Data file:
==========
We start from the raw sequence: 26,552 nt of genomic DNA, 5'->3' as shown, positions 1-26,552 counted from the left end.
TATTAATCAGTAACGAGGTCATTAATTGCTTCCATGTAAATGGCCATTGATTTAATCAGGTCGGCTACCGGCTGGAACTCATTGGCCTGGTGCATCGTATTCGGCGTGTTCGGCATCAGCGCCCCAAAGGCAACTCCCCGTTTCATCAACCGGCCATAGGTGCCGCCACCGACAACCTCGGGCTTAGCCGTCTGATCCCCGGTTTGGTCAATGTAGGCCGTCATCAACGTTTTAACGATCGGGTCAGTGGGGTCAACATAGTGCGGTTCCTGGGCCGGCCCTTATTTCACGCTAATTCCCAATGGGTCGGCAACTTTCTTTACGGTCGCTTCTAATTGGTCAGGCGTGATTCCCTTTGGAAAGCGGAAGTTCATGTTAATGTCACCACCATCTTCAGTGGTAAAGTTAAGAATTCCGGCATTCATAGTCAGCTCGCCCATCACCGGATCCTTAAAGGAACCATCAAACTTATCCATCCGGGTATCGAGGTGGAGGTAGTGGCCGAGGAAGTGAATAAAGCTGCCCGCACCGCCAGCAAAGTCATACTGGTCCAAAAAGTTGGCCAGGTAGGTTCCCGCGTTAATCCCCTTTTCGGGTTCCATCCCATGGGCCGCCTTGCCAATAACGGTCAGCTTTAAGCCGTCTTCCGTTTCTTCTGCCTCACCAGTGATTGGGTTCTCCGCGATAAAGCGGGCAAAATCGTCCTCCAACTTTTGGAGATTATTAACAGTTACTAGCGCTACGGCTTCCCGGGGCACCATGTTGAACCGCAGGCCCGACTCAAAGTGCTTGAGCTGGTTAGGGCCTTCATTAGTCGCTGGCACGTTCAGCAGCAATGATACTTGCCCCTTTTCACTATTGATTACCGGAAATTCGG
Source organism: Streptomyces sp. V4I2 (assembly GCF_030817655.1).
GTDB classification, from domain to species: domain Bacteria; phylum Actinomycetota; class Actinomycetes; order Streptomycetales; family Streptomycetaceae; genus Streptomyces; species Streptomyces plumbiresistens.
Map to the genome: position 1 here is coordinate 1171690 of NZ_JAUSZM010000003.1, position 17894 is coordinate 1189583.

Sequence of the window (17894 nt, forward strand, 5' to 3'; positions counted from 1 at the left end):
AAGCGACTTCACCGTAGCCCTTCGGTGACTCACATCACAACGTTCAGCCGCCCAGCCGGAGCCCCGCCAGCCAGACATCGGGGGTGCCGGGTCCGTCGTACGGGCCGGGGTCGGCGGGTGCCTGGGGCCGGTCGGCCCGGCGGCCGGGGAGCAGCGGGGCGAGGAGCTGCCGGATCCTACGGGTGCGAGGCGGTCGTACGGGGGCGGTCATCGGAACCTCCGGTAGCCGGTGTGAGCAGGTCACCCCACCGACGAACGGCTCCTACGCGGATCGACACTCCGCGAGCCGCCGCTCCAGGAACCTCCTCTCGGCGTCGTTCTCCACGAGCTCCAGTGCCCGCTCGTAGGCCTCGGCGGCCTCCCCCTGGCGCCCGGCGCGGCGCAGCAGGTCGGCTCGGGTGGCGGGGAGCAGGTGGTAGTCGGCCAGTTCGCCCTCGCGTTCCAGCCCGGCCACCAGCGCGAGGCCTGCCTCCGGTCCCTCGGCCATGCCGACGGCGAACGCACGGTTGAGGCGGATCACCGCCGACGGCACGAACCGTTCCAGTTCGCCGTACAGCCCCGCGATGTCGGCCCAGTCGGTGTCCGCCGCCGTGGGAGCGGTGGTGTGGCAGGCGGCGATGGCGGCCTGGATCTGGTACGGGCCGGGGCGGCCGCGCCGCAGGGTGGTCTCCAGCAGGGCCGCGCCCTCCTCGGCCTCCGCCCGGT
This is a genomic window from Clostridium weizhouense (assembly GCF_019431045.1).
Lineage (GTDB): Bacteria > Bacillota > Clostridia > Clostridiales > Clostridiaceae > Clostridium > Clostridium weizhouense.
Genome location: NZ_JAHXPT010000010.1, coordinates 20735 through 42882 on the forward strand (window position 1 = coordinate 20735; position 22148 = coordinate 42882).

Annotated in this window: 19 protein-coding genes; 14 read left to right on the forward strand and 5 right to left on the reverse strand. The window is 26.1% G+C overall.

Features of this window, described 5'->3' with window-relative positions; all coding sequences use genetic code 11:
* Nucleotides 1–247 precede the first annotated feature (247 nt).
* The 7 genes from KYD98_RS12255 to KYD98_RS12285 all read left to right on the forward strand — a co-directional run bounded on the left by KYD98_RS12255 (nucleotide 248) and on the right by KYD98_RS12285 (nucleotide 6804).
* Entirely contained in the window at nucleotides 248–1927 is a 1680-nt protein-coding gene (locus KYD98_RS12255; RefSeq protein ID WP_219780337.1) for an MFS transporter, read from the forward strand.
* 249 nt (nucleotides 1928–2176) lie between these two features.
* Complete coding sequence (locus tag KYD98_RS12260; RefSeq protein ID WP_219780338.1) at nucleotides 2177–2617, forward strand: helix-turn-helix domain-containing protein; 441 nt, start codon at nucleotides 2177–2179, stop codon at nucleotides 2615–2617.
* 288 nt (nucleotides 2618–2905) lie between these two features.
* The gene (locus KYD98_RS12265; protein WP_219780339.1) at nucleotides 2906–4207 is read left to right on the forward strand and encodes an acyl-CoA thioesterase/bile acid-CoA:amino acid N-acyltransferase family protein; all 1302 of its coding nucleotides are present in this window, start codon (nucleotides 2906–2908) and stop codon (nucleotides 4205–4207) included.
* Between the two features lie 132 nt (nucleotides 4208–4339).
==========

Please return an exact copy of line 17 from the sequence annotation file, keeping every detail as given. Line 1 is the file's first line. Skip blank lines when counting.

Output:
* Complete coding sequence (locus tag KYD98_RS12260; RefSeq protein ID WP_219780338.1) at nucleotides 2177–2617, forward strand: helix-turn-helix domain-containing protein; 441 nt, start codon at nucleotides 2177–2179, stop codon at nucleotides 2615–2617.